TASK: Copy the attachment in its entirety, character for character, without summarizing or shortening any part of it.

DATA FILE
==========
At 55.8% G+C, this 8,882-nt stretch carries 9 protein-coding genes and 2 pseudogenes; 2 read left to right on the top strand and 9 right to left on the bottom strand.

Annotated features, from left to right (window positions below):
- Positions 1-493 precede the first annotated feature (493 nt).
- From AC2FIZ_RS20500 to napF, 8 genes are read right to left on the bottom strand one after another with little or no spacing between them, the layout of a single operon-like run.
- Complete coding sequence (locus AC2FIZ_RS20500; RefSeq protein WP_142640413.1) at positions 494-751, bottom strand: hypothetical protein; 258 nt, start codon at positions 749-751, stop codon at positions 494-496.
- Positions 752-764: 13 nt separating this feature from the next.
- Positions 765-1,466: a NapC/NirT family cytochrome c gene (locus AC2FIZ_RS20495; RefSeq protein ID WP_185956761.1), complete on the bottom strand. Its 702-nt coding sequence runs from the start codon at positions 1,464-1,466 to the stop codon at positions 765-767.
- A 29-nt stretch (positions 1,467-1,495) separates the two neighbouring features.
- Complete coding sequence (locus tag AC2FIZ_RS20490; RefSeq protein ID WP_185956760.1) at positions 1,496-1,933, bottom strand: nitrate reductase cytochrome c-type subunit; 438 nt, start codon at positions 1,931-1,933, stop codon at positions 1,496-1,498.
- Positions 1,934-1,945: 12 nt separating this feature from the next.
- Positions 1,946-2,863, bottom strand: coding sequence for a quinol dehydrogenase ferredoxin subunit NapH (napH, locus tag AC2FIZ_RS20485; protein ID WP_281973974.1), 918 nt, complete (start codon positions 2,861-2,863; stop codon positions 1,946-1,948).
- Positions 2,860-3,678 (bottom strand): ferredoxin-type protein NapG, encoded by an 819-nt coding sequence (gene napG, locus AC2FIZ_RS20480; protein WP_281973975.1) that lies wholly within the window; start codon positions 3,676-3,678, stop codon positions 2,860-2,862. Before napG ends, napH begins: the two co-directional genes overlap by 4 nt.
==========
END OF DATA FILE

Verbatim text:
At 55.8% G+C, this 8,882-nt stretch carries 9 protein-coding genes and 2 pseudogenes; 2 read left to right on the top strand and 9 right to left on the bottom strand.

Annotated features, from left to right (window positions below):
- Positions 1-493 precede the first annotated feature (493 nt).
- From AC2FIZ_RS20500 to napF, 8 genes are read right to left on the bottom strand one after another with little or no spacing between them, the layout of a single operon-like run.
- Complete coding sequence (locus AC2FIZ_RS20500; RefSeq protein WP_142640413.1) at positions 494-751, bottom strand: hypothetical protein; 258 nt, start codon at positions 749-751, stop codon at positions 494-496.
- Positions 752-764: 13 nt separating this feature from the next.
- Positions 765-1,466: a NapC/NirT family cytochrome c gene (locus AC2FIZ_RS20495; RefSeq protein ID WP_185956761.1), complete on the bottom strand. Its 702-nt coding sequence runs from the start codon at positions 1,464-1,466 to the stop codon at positions 765-767.
- A 29-nt stretch (positions 1,467-1,495) separates the two neighbouring features.
- Complete coding sequence (locus tag AC2FIZ_RS20490; RefSeq protein ID WP_185956760.1) at positions 1,496-1,933, bottom strand: nitrate reductase cytochrome c-type subunit; 438 nt, start codon at positions 1,931-1,933, stop codon at positions 1,496-1,498.
- Positions 1,934-1,945: 12 nt separating this feature from the next.
- Positions 1,946-2,863, bottom strand: coding sequence for a quinol dehydrogenase ferredoxin subunit NapH (napH, locus tag AC2FIZ_RS20485; protein ID WP_281973974.1), 918 nt, complete (start codon positions 2,861-2,863; stop codon positions 1,946-1,948).
- Positions 2,860-3,678 (bottom strand): ferredoxin-type protein NapG, encoded by an 819-nt coding sequence (gene napG, locus AC2FIZ_RS20480; protein WP_281973975.1) that lies wholly within the window; start codon positions 3,676-3,678, stop codon positions 2,860-2,862. Before napG ends, napH begins: the two co-directional genes overlap by 4 nt.